Millennial ‘job hopping’ is the new normal according to US research

Millennial 'job hopping'Following a recent survey claiming that Millennials comprise more than one-in-three US workers, comes new evidence on the impact this could have on recruitment and retention. Over 1,000 US full-time Millennials who were questioned on their careers by RecruitiFi confirmed that ‘job hopping’ had become the norm. During the course of their careers, 53 percent have held three or more jobs. And while many have plans to stay in their current jobs for 3-5 years (33 percent), many respondents plan to leave after 1-2 years (20 percent). 34 percent acknowledged falling levels of employee morale in the office and 22 percent explained that their clients/customers have taken notice. While 83 percent of millennials acknowledge that job hopping on their CV could be negatively perceived by employers, 86 percent say that it would not prevent them from pursuing their professional or personal passions.


“The Millennial generation continues to be at the forefront of every recruiting and hiring discussion,” said Brin McCagg, CEO and Co-founder of RecruitiFi. “By taking a deep dive into the key drivers behind Millennials’ career decisions, the survey findings illustrate that now, more than ever, organizations must evolve to adopt more strategic approaches to HR and talent management.”

When asked for the main reason they would leave their company, Millennials responded saying they would leave to pursue a completely different career path (37 percent), take a job with a competitor (25 percent) and/or relocate to try living in a different city (22 percent). Only 11 percent would leave their current organization to relocate due of a significant other and 5 percent said they would leave to take time off for personal travel.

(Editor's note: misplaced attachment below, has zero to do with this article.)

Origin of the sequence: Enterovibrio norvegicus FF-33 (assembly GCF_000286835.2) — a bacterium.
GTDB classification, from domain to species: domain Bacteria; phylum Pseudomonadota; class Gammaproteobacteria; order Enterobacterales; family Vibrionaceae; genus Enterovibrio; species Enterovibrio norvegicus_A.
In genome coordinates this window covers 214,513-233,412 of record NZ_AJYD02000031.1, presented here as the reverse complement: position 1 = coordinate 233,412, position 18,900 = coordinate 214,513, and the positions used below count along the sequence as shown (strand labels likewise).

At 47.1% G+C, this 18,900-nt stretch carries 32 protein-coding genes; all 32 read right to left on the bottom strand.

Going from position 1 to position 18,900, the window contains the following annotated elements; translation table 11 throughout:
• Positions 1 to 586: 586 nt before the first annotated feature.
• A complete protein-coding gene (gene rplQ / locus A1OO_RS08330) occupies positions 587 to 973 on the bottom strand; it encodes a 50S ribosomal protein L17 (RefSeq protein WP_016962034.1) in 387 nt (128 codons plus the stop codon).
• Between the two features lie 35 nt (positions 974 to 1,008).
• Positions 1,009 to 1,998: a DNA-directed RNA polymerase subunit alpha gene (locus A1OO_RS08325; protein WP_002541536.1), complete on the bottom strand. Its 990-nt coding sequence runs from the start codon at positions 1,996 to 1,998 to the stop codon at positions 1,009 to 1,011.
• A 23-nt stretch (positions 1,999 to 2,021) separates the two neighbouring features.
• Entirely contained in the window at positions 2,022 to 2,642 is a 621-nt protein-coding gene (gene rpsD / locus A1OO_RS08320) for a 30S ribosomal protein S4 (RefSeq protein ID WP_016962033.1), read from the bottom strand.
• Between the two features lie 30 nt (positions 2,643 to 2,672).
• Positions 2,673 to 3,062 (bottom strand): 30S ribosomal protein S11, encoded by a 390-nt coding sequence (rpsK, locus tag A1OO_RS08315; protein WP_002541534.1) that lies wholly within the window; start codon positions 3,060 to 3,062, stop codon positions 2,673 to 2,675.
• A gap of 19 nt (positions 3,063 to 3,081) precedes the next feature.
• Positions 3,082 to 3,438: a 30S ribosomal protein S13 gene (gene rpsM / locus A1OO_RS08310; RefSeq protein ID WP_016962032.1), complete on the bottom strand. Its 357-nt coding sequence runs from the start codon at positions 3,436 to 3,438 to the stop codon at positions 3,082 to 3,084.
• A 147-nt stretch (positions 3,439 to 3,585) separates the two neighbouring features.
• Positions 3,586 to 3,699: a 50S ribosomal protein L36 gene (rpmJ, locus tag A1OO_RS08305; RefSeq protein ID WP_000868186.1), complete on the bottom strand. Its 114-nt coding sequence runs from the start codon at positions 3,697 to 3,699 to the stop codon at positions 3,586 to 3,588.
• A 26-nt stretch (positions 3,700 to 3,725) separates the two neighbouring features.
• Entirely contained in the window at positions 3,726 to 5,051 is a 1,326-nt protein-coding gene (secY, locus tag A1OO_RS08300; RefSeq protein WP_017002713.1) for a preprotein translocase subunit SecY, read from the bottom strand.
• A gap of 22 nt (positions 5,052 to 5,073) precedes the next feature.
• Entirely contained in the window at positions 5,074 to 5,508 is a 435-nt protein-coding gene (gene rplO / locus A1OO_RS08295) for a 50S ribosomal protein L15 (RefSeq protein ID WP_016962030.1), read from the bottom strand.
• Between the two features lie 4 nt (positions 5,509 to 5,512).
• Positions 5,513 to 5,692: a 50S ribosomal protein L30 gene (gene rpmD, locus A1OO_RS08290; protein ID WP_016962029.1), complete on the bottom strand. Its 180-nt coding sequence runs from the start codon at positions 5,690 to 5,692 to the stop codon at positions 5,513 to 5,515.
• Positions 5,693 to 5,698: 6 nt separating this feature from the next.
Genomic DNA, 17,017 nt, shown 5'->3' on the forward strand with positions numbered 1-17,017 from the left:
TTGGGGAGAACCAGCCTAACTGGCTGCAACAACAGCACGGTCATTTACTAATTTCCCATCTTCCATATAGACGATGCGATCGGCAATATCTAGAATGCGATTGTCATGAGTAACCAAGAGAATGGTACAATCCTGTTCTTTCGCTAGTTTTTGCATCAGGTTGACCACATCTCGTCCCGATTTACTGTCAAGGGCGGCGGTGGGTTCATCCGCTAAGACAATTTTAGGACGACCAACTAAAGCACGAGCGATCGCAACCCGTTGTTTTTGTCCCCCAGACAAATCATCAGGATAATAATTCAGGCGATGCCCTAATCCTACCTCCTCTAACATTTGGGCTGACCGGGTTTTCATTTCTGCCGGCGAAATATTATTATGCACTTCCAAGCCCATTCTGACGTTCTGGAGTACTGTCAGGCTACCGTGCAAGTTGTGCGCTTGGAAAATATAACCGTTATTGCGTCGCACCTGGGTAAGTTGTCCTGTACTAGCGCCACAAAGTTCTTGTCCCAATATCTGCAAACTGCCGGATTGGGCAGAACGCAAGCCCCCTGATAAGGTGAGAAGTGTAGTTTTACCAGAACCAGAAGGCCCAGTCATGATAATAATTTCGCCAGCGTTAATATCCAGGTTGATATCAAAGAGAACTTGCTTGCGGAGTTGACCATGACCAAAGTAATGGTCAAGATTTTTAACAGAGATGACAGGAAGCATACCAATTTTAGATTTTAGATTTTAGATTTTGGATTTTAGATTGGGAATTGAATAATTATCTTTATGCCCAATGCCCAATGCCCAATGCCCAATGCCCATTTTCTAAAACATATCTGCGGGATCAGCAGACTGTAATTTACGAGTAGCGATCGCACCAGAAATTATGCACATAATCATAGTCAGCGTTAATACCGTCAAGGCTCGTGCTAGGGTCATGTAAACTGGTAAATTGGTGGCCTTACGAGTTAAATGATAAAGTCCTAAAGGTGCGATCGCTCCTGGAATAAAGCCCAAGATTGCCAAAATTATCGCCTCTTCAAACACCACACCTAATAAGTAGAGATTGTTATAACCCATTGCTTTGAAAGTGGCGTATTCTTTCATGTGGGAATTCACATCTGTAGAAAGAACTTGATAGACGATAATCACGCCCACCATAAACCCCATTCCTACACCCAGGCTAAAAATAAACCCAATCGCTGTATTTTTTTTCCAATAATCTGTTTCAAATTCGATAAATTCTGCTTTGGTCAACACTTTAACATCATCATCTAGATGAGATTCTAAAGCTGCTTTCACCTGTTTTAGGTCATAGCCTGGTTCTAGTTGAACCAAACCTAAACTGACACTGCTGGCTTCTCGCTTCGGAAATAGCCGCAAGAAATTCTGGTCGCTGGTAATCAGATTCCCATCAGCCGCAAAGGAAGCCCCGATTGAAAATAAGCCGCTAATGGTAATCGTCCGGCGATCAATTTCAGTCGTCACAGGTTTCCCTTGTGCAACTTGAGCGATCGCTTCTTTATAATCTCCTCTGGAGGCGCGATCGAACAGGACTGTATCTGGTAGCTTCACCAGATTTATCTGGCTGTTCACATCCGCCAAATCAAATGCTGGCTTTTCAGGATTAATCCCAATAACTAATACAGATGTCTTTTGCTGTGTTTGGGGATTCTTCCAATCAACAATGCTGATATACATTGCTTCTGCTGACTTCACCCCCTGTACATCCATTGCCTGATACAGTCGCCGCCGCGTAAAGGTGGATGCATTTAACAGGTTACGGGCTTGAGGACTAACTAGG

Although most Millennials feel that their employers are not currently striving to build better programs for their generation (57 percent), respondents do recognize that their employers have improved in the areas of:

  • Employer-employee communications around job expectations and the future (33 percent)
  • Healthcare/wellness and financial planning options (30 percent)
  • Flexibility and work/life balance (28 percent)
  • Emphasis on compensation/bonuses (23 percent)
  • Building mentorship programs (17 percent)

As the concept of self-fulfillment becomes a larger part of the employee experience, 48 percent of Millennials surveyed have found themselves gravitating towards atypical work, either in a specific industry or in job responsibilities. Millennials would also consider moving out of a white collar industry and into blue collar industry to gain more flexibility and work/life balance (39 percent), because of better compensation opportunities (35 percent), and to pursue more fulfilling work in terms of company values and opportunities (31 percent).

Click here to download the e-book with the full survey results.

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